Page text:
David Jensen was adopted as a newborn 32 years ago. He didn't learn until age 8 that he was adopted, but finding out cleared up a nagging sense of not belonging.
Jensen's adoptive parents were good people, and they raised him well. But he shared so few interests with them that he couldn't help but wonder what his birth parents were like.
In the 1970s, researchers at the University of Minnesota decided to try and resolve the age-old nature vs. nurture question. Their idea was to study identical twins adopted separately.
Because identical twins are genetically the same, researchers reasoned that if twins raised in different environments were significantly different, those differences might be explained by the importance of environment. What they found is that twins raised in different environments were not only alike in things like intelligence, but they also had similar attitudes, hobbies, food preferences and other characteristics not usually thought of as being inherited.
Yet how children are raised also affects their development, researchers learned, so the debate and studies are ongoing.
"I feel happy that I was adopted by good people, it wasn't really a bad situation," says Jensen, who lives in Vancouver, Wash. "But my parents just never really connected to what was important to me."
Jensen lived for track and football, for instance, and his adoptive parents didn't understand his passion. He learned a lot more about himself and his place in the world last year when his mother, Lauren James of Grants Pass, decided it was time to find out how the son she delivered as a teenager had turned out.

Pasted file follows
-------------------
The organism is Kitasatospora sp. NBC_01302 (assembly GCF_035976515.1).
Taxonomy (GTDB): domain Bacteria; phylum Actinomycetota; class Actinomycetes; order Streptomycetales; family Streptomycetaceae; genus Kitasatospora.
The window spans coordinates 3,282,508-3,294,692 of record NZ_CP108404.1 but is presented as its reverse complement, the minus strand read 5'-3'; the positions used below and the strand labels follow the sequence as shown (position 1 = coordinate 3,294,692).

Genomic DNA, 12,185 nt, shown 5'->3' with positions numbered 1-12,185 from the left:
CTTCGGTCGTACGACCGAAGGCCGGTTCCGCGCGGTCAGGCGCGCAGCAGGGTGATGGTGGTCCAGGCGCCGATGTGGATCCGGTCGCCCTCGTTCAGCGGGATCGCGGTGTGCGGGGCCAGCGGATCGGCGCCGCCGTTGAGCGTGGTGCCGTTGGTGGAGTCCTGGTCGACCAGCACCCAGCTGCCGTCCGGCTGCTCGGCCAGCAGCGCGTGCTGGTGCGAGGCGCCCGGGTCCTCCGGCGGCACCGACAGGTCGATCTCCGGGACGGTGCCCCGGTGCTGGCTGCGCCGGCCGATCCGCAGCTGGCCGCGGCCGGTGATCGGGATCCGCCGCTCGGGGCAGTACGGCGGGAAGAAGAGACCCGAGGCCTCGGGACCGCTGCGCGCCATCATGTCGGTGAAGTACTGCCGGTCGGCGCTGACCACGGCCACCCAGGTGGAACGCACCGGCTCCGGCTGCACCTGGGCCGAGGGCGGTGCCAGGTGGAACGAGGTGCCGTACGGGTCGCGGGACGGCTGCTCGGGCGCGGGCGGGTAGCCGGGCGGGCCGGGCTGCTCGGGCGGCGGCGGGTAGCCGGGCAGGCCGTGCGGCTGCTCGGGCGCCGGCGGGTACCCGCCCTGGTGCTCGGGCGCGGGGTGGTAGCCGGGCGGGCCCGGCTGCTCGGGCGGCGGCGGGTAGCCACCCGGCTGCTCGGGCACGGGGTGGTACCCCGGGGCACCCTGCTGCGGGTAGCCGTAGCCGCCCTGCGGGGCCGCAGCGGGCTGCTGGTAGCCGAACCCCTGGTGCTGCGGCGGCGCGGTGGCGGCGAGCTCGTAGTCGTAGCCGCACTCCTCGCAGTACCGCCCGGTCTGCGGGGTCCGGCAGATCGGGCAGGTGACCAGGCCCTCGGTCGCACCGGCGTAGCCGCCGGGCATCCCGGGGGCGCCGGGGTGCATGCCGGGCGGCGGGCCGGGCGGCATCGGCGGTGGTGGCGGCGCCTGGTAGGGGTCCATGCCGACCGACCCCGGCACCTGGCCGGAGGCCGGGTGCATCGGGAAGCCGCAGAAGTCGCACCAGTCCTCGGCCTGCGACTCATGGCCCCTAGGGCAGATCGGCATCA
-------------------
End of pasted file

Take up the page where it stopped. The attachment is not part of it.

James contacted the lawyer who had arranged the adoption, who contacted Jensen and arranged a meeting between mother and son. James then decided it was time to tell Jensen's biological father, Steven Elam, he had a son.
Elam, of Medford, had been married for 21 years. He and his wife, Cheryl, raised four children together, but she died of cancer in 2006 after a seven-year battle.
James, a noted pianist who once played at Carnegie Hall and still plays professionally, also married, and she raised her three children alone after a divorce.
Suddenly Jensen had not only another set of parents but seven siblings. He met some of them for the first time last year in Brookings when Elam rented a place on the beach from a fishing buddy. Jensen was there with his wife, Amanda, along with James, Elam and Elam's daughter, Camerin.
"It was great," says Jensen of that emotional meeting.
He says he was astonished at how welcoming his siblings have been, as well as the similarities he shared with them.
"Both sides of the family, we all share a kind of dry, sarcastic sense of humor," he says.
"Steve, my biological dad, is so much like me," says Jensen. "We look alike, and he was an athlete — he went to college (University of Oregon) on a baseball scholarship. We were both in the military; we both fly; we both scuba dive ... and my (biological) mother also ran track in high school."
Jensen has since met Elam's mother, brother and sister, who live in Roseburg, giving him a new grandmother, uncle and aunt for his birthday-card list.
James says she feels sad about the lost years and that she waited so long to tell Elam he had a son. But she also is happy their son turned out well.
"It's easy to say things should have been different in hindsight," says James. "I'd just like to see acceptance and healing for every person involved. There's definitely been some pain, but to find true happiness, to find true peace in your soul, you have to forgive people. Everyone thought they were doing what was best."